Posts Tagged ‘ Jemez Mountains ’

Video: The Closest NM Mountain Lake Fit to Paddle ‘Round…

Written by Mark T Fiedler - The Mark and Sheila Team
August 2nd, 2010

Fenton Lake State Park is located at 7900 feet elevation in the Jemez Mountains, about 65 miles Northwest of Rio Rancho,  and about 10 miles off NM Route 4. The park consists of 700 acres of Ponderosa Pine forest and high mountain meadow land, plus about 35 acres of lake. The fishing’s good, and the lake’s stocked regularly with rainbow and brown trout. Supposedly, the fishing’s even better during the winter, (through 2 feet of ice) but I doubt I’ll ever verify that… Small boats are allowed on the lake, but only paddle-powered ones.

There’s a great campground in the park, with 40 developed sites – some with hookups, a playground, a group shelter and restrooms.

Although Cochiti Lake is a shorter distance from Rio Rancho (and a much larger lake), if you want more of a mountain-with-pine-trees environment in which to do some fishing and paddling, Fenton Lake’s the closest.

Watch as the foliage changes with elevation…It’s pretty interesting… Keep your eye out for the hummingbird too!

Video: Soda Dam in the Jemez Mountains of New Mexico

Written by Mark T Fiedler - The Mark and Sheila Team
July 27th, 2010

Located about half way between Jemez Springs and Battleship Rock, Soda Dam is an unusual geologic structure located alongside Route 4 in the Jemez Mountains. The dam was formed over thousands of years by depositing of minerals – primarily calcium carbonate, in minute layers to eventually build this magnificent structure. The dam partially blocks the Jemez River, sometimes creating a pool upstream. The materials were deposited on the dam by groundwater which seeped into the natural fault located nearby, was heated by volcanic rock deep in the earth, and which carried the dissolved minerals and gases back to the surface.

A number of active springs within the dam structure continue to carve small caves and streak the surface with color from various trace minerals.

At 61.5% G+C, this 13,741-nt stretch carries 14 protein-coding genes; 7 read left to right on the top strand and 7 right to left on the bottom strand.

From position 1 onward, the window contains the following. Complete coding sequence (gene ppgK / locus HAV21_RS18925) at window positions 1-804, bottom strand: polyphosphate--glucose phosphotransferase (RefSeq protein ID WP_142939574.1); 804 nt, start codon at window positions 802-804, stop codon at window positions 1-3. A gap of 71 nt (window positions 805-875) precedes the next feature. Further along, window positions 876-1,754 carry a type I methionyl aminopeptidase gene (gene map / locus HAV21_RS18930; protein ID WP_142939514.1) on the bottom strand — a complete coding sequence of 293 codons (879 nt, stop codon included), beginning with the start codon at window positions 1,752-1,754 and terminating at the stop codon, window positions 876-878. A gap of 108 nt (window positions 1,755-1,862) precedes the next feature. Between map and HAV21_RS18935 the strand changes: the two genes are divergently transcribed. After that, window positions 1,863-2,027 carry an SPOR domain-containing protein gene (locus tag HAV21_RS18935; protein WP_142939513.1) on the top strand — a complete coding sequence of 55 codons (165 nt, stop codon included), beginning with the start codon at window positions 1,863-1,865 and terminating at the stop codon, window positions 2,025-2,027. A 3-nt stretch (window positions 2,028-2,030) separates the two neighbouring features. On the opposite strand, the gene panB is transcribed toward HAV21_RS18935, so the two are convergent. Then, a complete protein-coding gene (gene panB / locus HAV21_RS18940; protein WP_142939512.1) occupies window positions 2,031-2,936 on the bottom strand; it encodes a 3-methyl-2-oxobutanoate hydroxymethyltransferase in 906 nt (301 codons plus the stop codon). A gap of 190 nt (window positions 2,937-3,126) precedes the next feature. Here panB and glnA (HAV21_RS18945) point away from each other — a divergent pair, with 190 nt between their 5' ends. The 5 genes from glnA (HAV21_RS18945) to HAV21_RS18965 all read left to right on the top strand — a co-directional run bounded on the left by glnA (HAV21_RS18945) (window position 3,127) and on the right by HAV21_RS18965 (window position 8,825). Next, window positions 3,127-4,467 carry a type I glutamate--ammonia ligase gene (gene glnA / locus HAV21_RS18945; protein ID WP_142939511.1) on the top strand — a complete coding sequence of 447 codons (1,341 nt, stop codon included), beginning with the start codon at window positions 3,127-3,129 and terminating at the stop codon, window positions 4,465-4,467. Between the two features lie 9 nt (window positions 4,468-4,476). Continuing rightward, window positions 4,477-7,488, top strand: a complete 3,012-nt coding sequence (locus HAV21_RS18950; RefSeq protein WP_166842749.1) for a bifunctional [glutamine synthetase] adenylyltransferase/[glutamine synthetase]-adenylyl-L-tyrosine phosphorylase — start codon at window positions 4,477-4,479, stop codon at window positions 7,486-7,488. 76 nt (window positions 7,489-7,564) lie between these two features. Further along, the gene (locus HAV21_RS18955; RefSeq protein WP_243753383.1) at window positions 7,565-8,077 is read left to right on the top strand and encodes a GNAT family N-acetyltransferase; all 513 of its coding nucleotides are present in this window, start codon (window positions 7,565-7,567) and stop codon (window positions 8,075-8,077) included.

Video: The back road to the Jemez Mountains

Written by Mark T Fiedler - The Mark and Sheila Team
July 26th, 2010

So, you’re up for a little drive in the mountains… If you head west out of the northern end of Rio Rancho on Hwy 550, within a few minutes you’ll hit New Mexico Route 4 and San Ysidro. Route 4 is the 64 mile long main road through the Jemez Mountains connecting the Albuquerque / Rio Rancho area with the Jemez Pueblo, Los Alamos and the Bandelier National Monument.

A few miles north of San Isidro you will find the Canon de San Diego region, with its stunning red rock formations and dirt, rich with iron. The Jemez Pueblo is located here, although tribal laws do not permit photography of the pueblo or its people.

A few miles north of the pueblo, if you’re really paying attention, you will see a turnoff to the left (west) for Highway 485 – a 1 ½ – 2 lane back way into the Jemez Mountains. Although Route 4 is a quicker and wider road than 485, I find myself taking the road less traveled almost every time. The road crosses the Jemez River and goes up a narrow, steep rock canyon, following the Rio Guadalupe. A few miles in you will encounter the Gilman Tunnels. These 2 tunnels were originally built in the 1920’s to accommodate a logging railroad. Just past the tunnels, the pavement ends. In fact, there is a gate across the road at that point which is often closed well into May because of snow and poor road conditions until the spring and summer heat dries things out. The road is rough, but the vistas of the mountain meadows are worth the bumpy ride.

Once you complete the loop and rejoin Route 4, you will be within a short distance of 3 more of the region’s star attractions – Fenton Lake, Battleship Rock and Soda Dam.

Battleship Rock is easily seen from the road and is worth a stop. The large exposed rock face emulates the bow of a large ship – hence the name. The striking, 200 foot tall natural formation of welded volcanic ash is studded with glass-like obsidian rock. A river runs through the day-use picnic area at the base, and hiking trails abound.

Jemez Mountains, NM